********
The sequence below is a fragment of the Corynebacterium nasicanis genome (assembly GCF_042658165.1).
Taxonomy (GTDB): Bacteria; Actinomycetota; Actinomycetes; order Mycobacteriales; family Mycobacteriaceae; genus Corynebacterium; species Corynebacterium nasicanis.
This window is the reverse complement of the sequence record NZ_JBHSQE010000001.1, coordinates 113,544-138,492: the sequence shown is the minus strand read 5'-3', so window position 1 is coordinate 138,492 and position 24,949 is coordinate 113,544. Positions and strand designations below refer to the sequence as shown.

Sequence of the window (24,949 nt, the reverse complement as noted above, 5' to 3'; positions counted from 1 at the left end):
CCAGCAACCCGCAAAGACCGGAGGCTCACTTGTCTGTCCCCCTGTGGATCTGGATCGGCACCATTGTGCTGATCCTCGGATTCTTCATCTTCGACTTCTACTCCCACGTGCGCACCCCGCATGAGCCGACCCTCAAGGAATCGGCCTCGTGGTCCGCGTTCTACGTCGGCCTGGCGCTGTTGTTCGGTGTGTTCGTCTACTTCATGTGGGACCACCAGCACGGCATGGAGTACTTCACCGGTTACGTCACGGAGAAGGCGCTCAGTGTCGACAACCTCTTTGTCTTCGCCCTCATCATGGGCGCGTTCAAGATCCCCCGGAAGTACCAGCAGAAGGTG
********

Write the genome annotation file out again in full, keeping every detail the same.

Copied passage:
The sequence below is a fragment of the Corynebacterium nasicanis genome (assembly GCF_042658165.1).
Taxonomy (GTDB): Bacteria; Actinomycetota; Actinomycetes; order Mycobacteriales; family Mycobacteriaceae; genus Corynebacterium; species Corynebacterium nasicanis.
This window is the reverse complement of the sequence record NZ_JBHSQE010000001.1, coordinates 113,544-138,492: the sequence shown is the minus strand read 5'-3', so window position 1 is coordinate 138,492 and position 24,949 is coordinate 113,544. Positions and strand designations below refer to the sequence as shown.

Sequence of the window (24,949 nt, the reverse complement as noted above, 5' to 3'; positions counted from 1 at the left end):
CCAGCAACCCGCAAAGACCGGAGGCTCACTTGTCTGTCCCCCTGTGGATCTGGATCGGCACCATTGTGCTGATCCTCGGATTCTTCATCTTCGACTTCTACTCCCACGTGCGCACCCCGCATGAGCCGACCCTCAAGGAATCGGCCTCGTGGTCCGCGTTCTACGTCGGCCTGGCGCTGTTGTTCGGTGTGTTCGTCTACTTCATGTGGGACCACCAGCACGGCATGGAGTACTTCACCGGTTACGTCACGGAGAAGGCGCTCAGTGTCGACAACCTCTTTGTCTTCGCCCTCATCATGGGCGCGTTCAAGATCCCCCGGAAGTACCAGCAGAAGGTG